Resilience is your ability to bounce back quickly from tough times. High resiliency means that you can face a challenge, calmly reach a solution, and sync back into your normal routine with ease. Low resiliency means that you’ll face difficulties making decisions, you’ll draw out your resolution time, and you might even circle back to the issue time and time again, even after it’s resolved.
Having high resiliency means you can efficiently manage challenges as they arise, which enables you to deal with more issues over time and create better solutions for each one. High resiliency also provides your mind an opportunity to rest and reset between emotional challenges.
You have heard that rest is an important part of maintaining great mental wellness, but have you heard how play can do the same thing? Channeling your inner child and expressing yourself in creative activities like doing crafts, drawing, and playing board games can be great ways to generate some creative, playful energy! Not only can play help your brain de-stress, but it can also help you get inspired for new ways to tackle problems and build relationships with those around you.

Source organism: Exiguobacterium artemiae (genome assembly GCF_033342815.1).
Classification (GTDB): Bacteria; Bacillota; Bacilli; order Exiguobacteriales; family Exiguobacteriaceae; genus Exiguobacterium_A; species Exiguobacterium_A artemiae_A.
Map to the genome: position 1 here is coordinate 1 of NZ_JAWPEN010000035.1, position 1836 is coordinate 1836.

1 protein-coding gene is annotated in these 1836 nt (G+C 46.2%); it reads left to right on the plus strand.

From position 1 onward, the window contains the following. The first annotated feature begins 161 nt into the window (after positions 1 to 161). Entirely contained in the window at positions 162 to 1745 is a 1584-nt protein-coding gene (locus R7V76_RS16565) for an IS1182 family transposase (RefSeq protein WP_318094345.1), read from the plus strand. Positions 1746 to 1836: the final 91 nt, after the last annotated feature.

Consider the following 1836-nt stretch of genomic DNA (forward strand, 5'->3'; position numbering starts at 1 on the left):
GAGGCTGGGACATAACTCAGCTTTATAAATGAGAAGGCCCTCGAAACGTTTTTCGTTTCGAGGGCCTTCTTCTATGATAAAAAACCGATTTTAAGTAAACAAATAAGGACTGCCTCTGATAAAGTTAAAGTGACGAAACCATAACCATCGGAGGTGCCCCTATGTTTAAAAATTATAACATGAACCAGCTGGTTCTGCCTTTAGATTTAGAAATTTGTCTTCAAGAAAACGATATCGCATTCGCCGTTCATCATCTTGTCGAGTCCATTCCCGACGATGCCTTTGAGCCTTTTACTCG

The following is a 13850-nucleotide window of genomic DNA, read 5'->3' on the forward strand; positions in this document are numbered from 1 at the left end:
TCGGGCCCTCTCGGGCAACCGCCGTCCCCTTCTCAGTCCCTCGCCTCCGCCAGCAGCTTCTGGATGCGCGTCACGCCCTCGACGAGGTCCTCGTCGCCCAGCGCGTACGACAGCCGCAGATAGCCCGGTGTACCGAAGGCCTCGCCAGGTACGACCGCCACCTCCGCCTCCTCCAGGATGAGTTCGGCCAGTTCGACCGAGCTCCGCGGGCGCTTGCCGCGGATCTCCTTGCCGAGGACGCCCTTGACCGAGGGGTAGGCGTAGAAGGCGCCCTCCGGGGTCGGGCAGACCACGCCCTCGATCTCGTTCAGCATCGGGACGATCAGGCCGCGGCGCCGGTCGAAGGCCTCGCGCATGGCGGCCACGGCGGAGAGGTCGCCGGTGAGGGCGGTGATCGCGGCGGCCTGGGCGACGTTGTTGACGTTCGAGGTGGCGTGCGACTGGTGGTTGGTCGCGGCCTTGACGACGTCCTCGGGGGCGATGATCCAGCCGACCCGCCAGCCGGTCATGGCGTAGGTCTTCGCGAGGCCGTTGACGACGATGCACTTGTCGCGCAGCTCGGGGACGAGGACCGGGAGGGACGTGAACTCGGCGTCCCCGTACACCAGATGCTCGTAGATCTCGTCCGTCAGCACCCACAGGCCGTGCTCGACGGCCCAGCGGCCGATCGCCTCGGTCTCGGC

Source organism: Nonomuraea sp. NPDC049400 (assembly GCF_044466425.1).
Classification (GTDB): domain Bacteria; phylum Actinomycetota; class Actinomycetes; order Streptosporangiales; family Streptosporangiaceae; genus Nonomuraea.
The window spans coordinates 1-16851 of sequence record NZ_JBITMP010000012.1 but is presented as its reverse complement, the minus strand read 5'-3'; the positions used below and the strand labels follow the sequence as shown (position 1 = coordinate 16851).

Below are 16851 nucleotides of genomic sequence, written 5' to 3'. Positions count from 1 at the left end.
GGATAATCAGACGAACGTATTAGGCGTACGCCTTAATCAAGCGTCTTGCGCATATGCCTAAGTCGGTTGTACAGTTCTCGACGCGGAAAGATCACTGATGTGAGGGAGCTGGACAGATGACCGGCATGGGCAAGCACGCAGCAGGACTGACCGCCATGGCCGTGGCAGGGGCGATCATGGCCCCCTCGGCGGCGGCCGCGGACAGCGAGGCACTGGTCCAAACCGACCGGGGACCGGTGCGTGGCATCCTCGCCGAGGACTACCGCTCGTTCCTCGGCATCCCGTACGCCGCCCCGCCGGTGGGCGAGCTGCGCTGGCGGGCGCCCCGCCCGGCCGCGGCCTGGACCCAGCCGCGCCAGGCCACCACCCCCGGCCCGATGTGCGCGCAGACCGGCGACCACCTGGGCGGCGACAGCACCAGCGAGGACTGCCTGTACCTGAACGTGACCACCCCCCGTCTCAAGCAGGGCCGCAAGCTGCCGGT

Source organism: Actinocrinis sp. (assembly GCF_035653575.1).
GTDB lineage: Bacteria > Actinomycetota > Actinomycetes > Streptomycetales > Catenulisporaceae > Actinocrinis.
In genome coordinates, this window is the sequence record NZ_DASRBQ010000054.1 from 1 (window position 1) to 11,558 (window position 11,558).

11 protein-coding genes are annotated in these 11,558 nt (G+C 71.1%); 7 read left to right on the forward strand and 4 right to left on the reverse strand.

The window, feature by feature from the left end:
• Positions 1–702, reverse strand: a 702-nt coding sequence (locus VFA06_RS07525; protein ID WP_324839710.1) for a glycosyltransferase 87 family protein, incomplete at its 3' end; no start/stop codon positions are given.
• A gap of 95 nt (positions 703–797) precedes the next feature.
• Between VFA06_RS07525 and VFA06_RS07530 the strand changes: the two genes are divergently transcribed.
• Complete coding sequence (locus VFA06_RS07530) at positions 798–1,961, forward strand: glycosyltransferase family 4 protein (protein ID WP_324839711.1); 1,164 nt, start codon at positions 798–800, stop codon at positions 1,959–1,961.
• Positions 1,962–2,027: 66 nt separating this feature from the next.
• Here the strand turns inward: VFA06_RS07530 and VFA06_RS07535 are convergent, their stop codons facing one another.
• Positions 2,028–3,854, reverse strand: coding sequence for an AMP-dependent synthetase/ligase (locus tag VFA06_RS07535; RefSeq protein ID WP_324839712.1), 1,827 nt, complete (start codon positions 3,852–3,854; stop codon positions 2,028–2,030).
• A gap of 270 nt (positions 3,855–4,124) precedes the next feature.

For leaders, you might choose to mix some fun into your work day by adding a small amount of gamification or creative brainstorming into your schedule each week.
Mindfulness is aligned with all the other traits of emotional fitness. Similar to what it means to be self-aware, being mindful means being aware of what is going on at all times while being actively mentally present in the current moment. It means paying attention to the environment and people around you so you can quickly respond appropriately. Mindfulness is important in your emotional fitness journey as being mindful enables you to be agile, in sync with the current environment, and available to contribute relevant solutions. Practicing yoga and active listening are two great ways to incorporate mindfulness into your daily routine.
Tips for maintaining emotional fitness
- Identify unhealthy beliefs and counter them with positive ones
- Know how to work through uncomfortable feelings
- Set realistic goals
- Avoid comparing yourself to others
1Identify unhealthy beliefs and counter them with positive ones
Your unhealthy beliefs are the ones that are likely causing you the most stress. Maybe you’ve learned them from your workplace or somewhere else, but only you can resolve them and re-build more positive beliefs. A great modern example of an unhealthy belief is that to get everything done, you need to overwork yourself beyond what is manageable for your work-life balance. Instead of working late into the night to get ahead, focus on getting more productive hours into the workday and spending your night resting so you can tackle the next day with a refreshed mind and renewed ability to manage daily stresses.